We were as nervous as two kids contemplating an adult-sized prank. In his room he paced while I made tea and turned the lava lamp to low.
I said, “Corso gave us some kind of drug. What do you think it was?”
Chase said, “I’m pretty sure the drugs had nothing to do with it. It probably was an amnesiac of some kind. Twilight sleep.”
“Miss Howk said it was a sedative.”
“Twilight sleep’s scopolamine. Locoweed. It has hallucinogenic properties.”
“But our experience couldn’t have been a shared hallucination. Hallucinations don’t find bodies.”
“Well, it could have been some form of mental telepathy.”
“You mean, like, we already know everything, and we just picked each other’s brains?”
He threw himself on the bed, arms behind his head. “Or we picked Corso’s brain.”
I shivered so violently I huddled by the radiator. “I’d rather fly into hell itself than into Corso’s brain,” I said.
“I’m not afraid,” said Chase. “I’ve been there.”
The tea kettle whistled. He launched himself forwards.“Sleepytime OK?”
“Seems appropriate.” I looked outside before fixing the blinds. It was a drab, drear winter day, utterly lacking promise. A good day to take the kind of nap where you don’t wake up till spring.
“We need ocean sounds,” Chase called from the kitchen. “Google them on my laptop.”
But if the dream lab experience left something to be desired; why recreate it?
Chase appeared in the doorway with steaming mugs. “It’s only a tiny monster. Shouldn’t we stare it down?”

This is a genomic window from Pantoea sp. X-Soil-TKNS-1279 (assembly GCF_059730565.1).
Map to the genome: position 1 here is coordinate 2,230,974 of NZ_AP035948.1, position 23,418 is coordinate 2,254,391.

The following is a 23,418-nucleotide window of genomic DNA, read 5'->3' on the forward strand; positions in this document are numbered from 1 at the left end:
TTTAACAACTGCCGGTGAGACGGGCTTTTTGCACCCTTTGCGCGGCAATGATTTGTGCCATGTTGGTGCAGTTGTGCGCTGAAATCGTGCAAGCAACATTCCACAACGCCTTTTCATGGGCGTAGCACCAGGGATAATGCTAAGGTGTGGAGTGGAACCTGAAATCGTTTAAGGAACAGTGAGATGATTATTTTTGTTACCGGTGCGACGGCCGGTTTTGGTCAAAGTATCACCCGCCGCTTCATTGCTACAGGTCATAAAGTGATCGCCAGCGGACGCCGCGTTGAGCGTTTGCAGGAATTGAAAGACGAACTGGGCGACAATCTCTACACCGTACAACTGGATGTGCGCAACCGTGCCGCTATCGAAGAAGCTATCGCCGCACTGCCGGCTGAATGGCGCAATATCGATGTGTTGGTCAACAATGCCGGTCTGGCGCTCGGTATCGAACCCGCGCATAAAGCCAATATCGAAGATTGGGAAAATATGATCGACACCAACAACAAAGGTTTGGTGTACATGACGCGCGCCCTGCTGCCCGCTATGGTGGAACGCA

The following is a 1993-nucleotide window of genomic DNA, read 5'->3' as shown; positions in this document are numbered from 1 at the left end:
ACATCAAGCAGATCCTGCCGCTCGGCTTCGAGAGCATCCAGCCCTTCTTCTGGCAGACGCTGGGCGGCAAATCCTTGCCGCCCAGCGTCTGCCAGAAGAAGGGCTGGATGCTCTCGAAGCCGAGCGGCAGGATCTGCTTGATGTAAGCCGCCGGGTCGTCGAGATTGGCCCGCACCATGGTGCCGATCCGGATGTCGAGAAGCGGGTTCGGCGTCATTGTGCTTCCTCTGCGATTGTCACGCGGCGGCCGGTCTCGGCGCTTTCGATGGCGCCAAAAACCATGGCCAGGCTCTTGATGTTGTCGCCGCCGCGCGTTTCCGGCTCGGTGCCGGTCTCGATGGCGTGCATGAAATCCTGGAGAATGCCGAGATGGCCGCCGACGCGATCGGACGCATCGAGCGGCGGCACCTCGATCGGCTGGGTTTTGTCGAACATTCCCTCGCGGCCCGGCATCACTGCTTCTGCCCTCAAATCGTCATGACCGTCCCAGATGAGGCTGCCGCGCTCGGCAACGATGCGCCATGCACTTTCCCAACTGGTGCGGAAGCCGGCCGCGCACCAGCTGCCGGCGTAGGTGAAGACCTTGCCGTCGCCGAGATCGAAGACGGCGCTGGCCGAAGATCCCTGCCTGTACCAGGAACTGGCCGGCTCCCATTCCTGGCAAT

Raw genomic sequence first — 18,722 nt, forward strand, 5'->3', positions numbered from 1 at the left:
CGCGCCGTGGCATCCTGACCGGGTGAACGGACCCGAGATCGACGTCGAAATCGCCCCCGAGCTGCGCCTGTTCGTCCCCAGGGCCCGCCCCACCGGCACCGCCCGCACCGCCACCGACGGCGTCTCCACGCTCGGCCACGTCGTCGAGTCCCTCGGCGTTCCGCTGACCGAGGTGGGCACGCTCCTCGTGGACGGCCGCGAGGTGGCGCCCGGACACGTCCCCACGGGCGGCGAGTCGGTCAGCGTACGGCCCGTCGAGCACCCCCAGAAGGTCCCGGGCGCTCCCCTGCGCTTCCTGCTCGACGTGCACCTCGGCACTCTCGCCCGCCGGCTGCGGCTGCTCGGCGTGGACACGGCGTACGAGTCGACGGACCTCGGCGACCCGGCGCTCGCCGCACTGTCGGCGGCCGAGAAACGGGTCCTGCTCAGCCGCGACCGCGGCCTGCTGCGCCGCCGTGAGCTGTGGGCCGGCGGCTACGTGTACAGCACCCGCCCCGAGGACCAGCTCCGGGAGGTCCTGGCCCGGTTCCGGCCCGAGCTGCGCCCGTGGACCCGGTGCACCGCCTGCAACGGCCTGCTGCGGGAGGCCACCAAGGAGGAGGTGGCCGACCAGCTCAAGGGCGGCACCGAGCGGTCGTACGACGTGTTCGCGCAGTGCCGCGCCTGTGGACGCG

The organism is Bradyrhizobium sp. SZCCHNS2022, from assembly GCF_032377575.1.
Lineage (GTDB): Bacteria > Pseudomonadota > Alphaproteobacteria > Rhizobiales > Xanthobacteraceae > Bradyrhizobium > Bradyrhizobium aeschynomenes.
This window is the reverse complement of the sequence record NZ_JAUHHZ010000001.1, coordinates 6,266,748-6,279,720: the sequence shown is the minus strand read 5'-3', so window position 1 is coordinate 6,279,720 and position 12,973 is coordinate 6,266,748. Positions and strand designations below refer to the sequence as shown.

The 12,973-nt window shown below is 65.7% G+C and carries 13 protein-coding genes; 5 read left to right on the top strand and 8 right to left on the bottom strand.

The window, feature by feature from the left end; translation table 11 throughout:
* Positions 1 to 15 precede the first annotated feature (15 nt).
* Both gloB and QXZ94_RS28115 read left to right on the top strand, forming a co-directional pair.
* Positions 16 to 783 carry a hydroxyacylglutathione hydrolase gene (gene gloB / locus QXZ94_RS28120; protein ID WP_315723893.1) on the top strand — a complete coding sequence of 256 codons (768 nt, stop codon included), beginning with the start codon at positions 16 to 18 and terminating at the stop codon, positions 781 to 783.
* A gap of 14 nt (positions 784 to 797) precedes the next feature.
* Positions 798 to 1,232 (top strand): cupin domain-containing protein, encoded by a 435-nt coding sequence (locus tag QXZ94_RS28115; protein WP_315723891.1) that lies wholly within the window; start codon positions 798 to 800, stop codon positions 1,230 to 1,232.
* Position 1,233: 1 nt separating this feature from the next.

I certainly agreed in principle. All the monsters of memory have to be stared down. Could Chase teach me how to do it?
Presto. Ocean sounds filtered through the laptop speakers.
We took a couple sips of bitter tea. It triggered memories all right. Corso’s stained glass window crazy-quilting in front of my eyes; my broken window at Hadleigh looking back at me; pink dust sifting through the air at Howk’s place.
“I’m scared,” I said.“Stay close to me.”We lay back, mugs of tea forgotten on a packing crate. “Let’s match our breathing,” he suggested.
I had need of his body heat. Deep breath in, deep breath out. A little ripple of pleasure ran through me.
“This is like a really fun date where I don’t know where I’m going,” I said. Bex was never the ringmaster of such things; he wanted me to make the responsibility of choice so he could yell at me later.
“You’re right,” said Chase. “It might be wonderful. We shouldn’t go in scared.”
It’s true. Back at dream lab I had wished I’d fly.
“Mmmm,” Chase murmured. “Feels good.”
“Where are you?” I demanded. “Don’t leave me behind!”
He embraced me harder. “Imagining I’m in Shelby. If Shelby had wings we could really leave all those other idiots behind.”
“Take me,” I whispered. Snuggling.